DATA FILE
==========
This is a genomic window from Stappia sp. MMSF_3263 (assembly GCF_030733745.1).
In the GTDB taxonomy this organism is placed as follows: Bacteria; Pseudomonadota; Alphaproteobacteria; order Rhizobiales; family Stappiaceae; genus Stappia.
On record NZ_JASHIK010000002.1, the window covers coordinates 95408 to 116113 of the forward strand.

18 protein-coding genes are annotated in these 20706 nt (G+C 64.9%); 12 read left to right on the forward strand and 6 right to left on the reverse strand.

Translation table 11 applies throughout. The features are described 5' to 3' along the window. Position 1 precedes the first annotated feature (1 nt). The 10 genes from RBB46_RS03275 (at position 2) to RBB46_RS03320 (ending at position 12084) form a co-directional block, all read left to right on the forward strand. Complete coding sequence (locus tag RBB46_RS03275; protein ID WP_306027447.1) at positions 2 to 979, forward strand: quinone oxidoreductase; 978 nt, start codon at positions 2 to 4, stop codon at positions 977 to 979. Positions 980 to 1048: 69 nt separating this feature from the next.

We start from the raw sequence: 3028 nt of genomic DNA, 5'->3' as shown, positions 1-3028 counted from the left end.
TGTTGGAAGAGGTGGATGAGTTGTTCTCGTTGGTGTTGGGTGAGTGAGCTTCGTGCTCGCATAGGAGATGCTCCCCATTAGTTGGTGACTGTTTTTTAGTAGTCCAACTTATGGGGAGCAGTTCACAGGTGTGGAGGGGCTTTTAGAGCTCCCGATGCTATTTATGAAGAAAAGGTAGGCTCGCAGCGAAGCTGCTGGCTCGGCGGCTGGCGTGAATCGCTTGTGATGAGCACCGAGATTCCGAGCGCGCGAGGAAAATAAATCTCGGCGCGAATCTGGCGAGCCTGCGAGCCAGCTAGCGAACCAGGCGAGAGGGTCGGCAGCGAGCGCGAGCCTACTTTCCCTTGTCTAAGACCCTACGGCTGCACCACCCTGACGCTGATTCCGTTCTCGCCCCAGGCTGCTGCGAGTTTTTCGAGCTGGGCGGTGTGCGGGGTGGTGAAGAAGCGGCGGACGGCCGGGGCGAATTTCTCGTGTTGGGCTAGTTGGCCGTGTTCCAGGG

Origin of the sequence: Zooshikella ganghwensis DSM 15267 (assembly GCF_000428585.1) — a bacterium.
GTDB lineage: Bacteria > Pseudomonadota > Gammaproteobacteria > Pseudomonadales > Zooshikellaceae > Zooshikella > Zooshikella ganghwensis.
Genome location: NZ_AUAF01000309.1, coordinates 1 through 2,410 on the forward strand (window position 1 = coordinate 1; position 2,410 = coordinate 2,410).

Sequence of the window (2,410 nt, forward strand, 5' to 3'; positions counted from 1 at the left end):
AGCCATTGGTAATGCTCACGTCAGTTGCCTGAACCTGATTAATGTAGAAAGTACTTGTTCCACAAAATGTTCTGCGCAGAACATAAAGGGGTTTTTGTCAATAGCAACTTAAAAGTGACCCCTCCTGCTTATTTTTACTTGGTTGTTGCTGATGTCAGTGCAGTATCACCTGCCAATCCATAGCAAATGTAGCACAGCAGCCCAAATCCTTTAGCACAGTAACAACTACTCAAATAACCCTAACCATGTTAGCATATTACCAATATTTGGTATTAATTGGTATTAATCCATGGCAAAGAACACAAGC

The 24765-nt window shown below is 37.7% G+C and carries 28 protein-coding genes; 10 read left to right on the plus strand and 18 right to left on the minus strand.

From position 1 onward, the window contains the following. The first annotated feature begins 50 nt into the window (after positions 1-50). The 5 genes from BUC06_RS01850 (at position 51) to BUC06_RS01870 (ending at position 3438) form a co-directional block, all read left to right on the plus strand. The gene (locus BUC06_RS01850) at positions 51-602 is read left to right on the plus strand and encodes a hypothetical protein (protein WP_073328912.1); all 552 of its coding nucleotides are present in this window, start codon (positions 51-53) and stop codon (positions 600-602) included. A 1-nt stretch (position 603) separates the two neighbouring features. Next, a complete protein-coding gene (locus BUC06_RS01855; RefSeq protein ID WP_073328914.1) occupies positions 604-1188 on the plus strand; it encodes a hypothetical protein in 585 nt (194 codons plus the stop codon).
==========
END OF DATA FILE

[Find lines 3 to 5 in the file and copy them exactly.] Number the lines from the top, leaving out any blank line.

On record NZ_JASHIK010000002.1, the window covers coordinates 95408 to 116113 of the forward strand.

18 protein-coding genes are annotated in these 20706 nt (G+C 64.9%); 12 read left to right on the forward strand and 6 right to left on the reverse strand.

Translation table 11 applies throughout. The features are described 5' to 3' along the window. Position 1 precedes the first annotated feature (1 nt). The 10 genes from RBB46_RS03275 (at position 2) to RBB46_RS03320 (ending at position 12084) form a co-directional block, all read left to right on the forward strand. Complete coding sequence (locus tag RBB46_RS03275; protein ID WP_306027447.1) at positions 2 to 979, forward strand: quinone oxidoreductase; 978 nt, start codon at positions 2 to 4, stop codon at positions 977 to 979. Positions 980 to 1048: 69 nt separating this feature from the next.